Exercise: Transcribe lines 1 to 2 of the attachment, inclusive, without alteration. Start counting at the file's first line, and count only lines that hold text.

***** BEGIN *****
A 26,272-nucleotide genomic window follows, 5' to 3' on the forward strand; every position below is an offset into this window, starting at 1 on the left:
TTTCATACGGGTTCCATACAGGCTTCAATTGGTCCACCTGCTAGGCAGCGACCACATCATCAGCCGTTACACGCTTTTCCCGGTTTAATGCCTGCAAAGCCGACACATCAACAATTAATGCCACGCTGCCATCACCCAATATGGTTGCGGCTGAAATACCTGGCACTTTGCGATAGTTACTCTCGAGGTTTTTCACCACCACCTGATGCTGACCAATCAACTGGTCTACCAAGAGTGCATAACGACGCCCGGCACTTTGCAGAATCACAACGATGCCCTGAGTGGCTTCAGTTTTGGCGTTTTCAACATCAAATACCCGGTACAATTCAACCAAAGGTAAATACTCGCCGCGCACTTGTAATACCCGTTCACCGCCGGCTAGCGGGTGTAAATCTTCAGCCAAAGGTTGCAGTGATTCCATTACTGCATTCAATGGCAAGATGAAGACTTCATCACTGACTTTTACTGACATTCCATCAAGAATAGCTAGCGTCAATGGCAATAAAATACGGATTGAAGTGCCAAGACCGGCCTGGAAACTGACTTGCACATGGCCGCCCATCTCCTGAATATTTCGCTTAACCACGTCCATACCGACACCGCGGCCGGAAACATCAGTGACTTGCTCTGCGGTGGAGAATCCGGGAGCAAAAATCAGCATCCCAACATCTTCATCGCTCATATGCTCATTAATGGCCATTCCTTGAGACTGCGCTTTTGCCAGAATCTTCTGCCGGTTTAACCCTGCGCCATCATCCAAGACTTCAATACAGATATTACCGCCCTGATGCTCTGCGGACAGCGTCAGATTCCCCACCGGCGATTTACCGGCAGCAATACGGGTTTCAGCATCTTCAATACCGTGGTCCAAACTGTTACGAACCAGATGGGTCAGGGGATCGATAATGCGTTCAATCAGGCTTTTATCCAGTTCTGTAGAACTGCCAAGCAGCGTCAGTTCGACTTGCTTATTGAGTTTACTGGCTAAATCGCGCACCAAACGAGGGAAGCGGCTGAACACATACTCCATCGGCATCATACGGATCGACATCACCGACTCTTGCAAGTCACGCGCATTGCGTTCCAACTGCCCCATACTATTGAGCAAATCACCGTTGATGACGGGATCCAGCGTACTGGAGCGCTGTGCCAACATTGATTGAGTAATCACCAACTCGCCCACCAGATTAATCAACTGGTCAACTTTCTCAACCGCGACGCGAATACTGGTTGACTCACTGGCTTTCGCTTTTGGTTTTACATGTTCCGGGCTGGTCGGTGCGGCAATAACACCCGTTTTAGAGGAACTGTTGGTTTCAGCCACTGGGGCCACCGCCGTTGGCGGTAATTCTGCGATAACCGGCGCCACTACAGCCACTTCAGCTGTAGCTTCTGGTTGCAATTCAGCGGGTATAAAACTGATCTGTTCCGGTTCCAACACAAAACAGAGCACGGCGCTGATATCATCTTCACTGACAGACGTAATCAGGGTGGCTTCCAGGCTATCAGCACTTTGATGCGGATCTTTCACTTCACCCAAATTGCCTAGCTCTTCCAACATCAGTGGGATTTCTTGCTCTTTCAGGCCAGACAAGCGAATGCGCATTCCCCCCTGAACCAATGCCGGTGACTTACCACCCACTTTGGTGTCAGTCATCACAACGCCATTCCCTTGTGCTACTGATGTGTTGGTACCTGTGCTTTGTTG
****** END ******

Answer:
A 26,272-nucleotide genomic window follows, 5' to 3' on the forward strand; every position below is an offset into this window, starting at 1 on the left:
TTTCATACGGGTTCCATACAGGCTTCAATTGGTCCACCTGCTAGGCAGCGACCACATCATCAGCCGTTACACGCTTTTCCCGGTTTAATGCCTGCAAAGCCGACACATCAACAATTAATGCCACGCTGCCATCACCCAATATGGTTGCGGCTGAAATACCTGGCACTTTGCGATAGTTACTCTCGAGGTTTTTCACCACCACCTGATGCTGACCAATCAACTGGTCTACCAAGAGTGCATAACGACGCCCGGCACTTTGCAGAATCACAACGATGCCCTGAGTGGCTTCAGTTTTGGCGTTTTCAACATCAAATACCCGGTACAATTCAACCAAAGGTAAATACTCGCCGCGCACTTGTAATACCCGTTCACCGCCGGCTAGCGGGTGTAAATCTTCAGCCAAAGGTTGCAGTGATTCCATTACTGCATTCAATGGCAAGATGAAGACTTCATCACTGACTTTTACTGACATTCCATCAAGAATAGCTAGCGTCAATGGCAATAAAATACGGATTGAAGTGCCAAGACCGGCCTGGAAACTGACTTGCACATGGCCGCCCATCTCCTGAATATTTCGCTTAACCACGTCCATACCGACACCGCGGCCGGAAACATCAGTGACTTGCTCTGCGGTGGAGAATCCGGGAGCAAAAATCAGCATCCCAACATCTTCATCGCTCATATGCTCATTAATGGCCATTCCTTGAGACTGCGCTTTTGCCAGAATCTTCTGCCGGTTTAACCCTGCGCCATCATCCAAGACTTCAATACAGATATTACCGCCCTGATGCTCTGCGGACAGCGTCAGATTCCCCACCGGCGATTTACCGGCAGCAATACGGGTTTCAGCATCTTCAATACCGTGGTCCAAACTGTTACGAACCAGATGGGTCAGGGGATCGATAATGCGTTCAATCAGGCTTTTATCCAGTTCTGTAGAACTGCCAAGCAGCGTCAGTTCGACTTGCTTATTGAGTTTACTGGCTAAATCGCGCACCAAACGAGGGAAGCGGCTGAACACATACTCCATCGGCATCATACGGATCGACATCACCGACTCTTGCAAGTCACGCGCATTGCGTTCCAACTGCCCCATACTATTGAGCAAATCACCGTTGATGACGGGATCCAGCGTACTGGAGCGCTGTGCCAACATTGATTGAGTAATCACCAACTCGCCCACCAGATTAATCAACTGGTCAACTTTCTCAACCGCGACGCGAATACTGGTTGACTCACTGGCTTTCGCTTTTGGTTTTACATGTTCCGGGCTGGTCGGTGCGGCAATAACACCCGTTTTAGAGGAACTGTTGGTTTCAGCCACTGGGGCCACCGCCGTTGGCGGTAATTCTGCGATAACCGGCGCCACTACAGCCACTTCAGCTGTAGCTTCTGGTTGCAATTCAGCGGGTATAAAACTGATCTGTTCCGGTTCCAACACAAAACAGAGCACGGCGCTGATATCATCTTCACTGACAGACGTAATCAGGGTGGCTTCCAGGCTATCAGCACTTTGATGCGGATCTTTCACTTCACCCAAATTGCCTAGCTCTTCCAACATCAGTGGGATTTCTTGCTCTTTCAGGCCAGACAAGCGAATGCGCATTCCCCCCTGAACCAATGCCGGTGACTTACCACCCACTTTGGTGTCAGTCATCACAACGCCATTCCCTTGTGCTACTGATGTGTTGGTACCTGTGCTTTGTTG